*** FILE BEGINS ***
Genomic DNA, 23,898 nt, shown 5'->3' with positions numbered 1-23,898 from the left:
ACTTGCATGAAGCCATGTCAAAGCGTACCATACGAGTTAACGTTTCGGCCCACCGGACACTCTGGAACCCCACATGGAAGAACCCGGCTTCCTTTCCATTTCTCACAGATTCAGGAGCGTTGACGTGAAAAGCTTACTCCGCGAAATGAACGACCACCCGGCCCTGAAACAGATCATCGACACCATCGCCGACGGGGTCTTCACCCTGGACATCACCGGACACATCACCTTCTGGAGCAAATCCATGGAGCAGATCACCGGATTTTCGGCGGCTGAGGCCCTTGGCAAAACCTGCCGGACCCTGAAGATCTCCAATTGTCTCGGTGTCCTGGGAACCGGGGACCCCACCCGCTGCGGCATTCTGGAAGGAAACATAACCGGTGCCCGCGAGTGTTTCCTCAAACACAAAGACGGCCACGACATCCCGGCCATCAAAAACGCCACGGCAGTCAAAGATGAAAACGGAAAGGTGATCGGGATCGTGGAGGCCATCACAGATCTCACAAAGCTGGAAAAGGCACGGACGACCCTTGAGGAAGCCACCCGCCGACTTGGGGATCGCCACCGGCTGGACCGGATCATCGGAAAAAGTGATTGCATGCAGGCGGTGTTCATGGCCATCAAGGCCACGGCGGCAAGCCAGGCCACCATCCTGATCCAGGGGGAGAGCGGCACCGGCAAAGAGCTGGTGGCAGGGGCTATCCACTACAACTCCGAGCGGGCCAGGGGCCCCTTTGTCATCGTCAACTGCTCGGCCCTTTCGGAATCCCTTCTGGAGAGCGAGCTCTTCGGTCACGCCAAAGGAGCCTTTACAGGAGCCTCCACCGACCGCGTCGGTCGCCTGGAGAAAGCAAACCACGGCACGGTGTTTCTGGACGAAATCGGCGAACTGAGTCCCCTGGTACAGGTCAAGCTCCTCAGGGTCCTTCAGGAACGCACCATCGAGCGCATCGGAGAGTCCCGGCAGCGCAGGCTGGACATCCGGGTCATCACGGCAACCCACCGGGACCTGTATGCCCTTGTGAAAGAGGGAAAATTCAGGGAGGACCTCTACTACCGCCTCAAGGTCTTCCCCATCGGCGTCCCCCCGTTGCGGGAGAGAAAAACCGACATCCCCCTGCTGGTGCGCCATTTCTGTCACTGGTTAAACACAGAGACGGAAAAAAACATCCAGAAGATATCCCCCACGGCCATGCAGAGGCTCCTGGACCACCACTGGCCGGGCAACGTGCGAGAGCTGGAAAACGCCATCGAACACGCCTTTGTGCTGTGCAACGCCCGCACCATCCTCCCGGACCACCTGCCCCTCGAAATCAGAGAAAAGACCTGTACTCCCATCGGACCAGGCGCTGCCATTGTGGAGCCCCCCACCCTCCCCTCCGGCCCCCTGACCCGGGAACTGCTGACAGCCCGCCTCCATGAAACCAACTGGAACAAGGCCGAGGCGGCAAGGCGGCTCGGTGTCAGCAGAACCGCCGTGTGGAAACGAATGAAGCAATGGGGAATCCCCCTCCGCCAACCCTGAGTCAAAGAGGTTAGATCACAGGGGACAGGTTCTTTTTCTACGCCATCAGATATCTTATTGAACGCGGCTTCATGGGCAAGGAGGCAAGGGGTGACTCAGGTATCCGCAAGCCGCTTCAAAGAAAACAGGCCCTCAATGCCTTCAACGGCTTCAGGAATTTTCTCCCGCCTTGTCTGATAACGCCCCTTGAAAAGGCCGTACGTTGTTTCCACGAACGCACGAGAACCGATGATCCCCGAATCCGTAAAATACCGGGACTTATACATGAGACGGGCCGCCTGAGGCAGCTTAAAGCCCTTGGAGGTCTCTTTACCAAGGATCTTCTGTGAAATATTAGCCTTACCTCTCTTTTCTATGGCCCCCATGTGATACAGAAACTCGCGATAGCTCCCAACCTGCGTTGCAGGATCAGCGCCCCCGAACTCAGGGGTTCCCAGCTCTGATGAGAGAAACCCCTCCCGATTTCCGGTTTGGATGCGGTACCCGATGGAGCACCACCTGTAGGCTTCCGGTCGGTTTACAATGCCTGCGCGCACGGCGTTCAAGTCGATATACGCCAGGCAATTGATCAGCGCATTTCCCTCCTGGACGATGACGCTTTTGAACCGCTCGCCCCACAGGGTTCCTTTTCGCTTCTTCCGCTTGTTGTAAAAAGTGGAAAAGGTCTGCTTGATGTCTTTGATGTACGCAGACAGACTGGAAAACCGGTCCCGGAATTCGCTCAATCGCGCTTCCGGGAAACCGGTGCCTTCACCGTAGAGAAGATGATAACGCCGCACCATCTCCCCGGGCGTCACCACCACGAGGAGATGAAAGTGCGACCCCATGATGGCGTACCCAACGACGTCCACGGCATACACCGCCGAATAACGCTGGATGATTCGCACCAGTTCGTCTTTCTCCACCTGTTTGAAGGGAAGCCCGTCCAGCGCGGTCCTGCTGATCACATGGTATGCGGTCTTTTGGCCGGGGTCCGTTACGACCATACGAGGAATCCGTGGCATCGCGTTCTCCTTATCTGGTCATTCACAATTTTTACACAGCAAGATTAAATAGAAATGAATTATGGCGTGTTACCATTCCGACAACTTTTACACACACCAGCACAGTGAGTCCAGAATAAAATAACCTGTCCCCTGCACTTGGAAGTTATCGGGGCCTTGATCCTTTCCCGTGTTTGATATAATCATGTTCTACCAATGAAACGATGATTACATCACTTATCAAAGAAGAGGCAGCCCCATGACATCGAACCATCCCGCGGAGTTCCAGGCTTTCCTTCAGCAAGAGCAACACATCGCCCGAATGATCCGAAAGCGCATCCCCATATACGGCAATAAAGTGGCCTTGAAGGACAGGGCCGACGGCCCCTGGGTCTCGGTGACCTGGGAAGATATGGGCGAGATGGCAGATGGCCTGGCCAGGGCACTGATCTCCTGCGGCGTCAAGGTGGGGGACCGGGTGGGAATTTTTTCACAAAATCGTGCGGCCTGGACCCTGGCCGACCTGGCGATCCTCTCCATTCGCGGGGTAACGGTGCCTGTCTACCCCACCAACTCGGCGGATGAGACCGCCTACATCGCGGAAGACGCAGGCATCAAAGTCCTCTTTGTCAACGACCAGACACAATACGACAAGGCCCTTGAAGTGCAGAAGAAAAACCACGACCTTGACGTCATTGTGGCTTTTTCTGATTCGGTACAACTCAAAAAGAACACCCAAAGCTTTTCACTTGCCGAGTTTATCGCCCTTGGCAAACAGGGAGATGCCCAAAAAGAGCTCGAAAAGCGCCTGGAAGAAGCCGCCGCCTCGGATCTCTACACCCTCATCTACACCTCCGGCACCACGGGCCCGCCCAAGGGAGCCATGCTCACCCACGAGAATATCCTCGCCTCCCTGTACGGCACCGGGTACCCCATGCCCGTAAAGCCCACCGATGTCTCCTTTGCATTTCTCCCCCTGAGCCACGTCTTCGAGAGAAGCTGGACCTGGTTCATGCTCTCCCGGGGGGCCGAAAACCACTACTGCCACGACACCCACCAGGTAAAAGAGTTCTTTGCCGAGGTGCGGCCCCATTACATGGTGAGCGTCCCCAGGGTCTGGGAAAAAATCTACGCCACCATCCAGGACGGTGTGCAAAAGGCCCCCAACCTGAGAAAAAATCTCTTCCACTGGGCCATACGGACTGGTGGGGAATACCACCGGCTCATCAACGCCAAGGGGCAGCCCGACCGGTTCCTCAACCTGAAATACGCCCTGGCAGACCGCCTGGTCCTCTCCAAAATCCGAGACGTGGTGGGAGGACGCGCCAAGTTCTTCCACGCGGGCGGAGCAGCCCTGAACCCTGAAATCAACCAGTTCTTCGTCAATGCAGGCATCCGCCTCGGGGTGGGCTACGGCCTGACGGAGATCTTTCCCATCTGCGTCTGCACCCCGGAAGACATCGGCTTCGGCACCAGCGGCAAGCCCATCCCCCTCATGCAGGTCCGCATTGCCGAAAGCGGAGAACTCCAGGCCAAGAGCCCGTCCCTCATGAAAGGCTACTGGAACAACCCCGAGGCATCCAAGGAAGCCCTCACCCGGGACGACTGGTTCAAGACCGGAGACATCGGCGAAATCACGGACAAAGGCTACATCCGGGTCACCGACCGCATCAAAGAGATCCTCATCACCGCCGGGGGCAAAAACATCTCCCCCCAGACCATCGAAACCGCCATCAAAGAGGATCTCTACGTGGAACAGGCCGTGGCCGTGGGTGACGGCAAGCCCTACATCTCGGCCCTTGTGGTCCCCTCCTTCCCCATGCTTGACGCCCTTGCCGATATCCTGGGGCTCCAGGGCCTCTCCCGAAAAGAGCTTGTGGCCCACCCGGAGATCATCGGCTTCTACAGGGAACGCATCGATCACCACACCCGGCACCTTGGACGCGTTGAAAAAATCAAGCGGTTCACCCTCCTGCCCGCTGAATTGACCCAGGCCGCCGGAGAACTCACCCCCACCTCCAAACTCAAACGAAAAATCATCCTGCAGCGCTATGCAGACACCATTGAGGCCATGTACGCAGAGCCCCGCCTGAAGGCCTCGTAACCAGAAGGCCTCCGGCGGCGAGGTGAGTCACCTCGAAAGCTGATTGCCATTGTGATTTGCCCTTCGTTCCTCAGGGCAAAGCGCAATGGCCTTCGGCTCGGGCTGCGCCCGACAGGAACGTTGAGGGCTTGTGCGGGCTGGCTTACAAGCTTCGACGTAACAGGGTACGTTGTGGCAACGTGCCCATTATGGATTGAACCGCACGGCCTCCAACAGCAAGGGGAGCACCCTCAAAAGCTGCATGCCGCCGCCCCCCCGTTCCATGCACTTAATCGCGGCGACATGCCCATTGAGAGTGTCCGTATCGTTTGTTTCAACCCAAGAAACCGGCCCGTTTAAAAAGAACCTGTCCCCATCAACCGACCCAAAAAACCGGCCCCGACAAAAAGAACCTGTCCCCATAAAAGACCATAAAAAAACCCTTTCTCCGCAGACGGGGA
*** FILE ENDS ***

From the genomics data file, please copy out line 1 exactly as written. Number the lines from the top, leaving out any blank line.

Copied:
Genomic DNA, 23,898 nt, shown 5'->3' with positions numbered 1-23,898 from the left: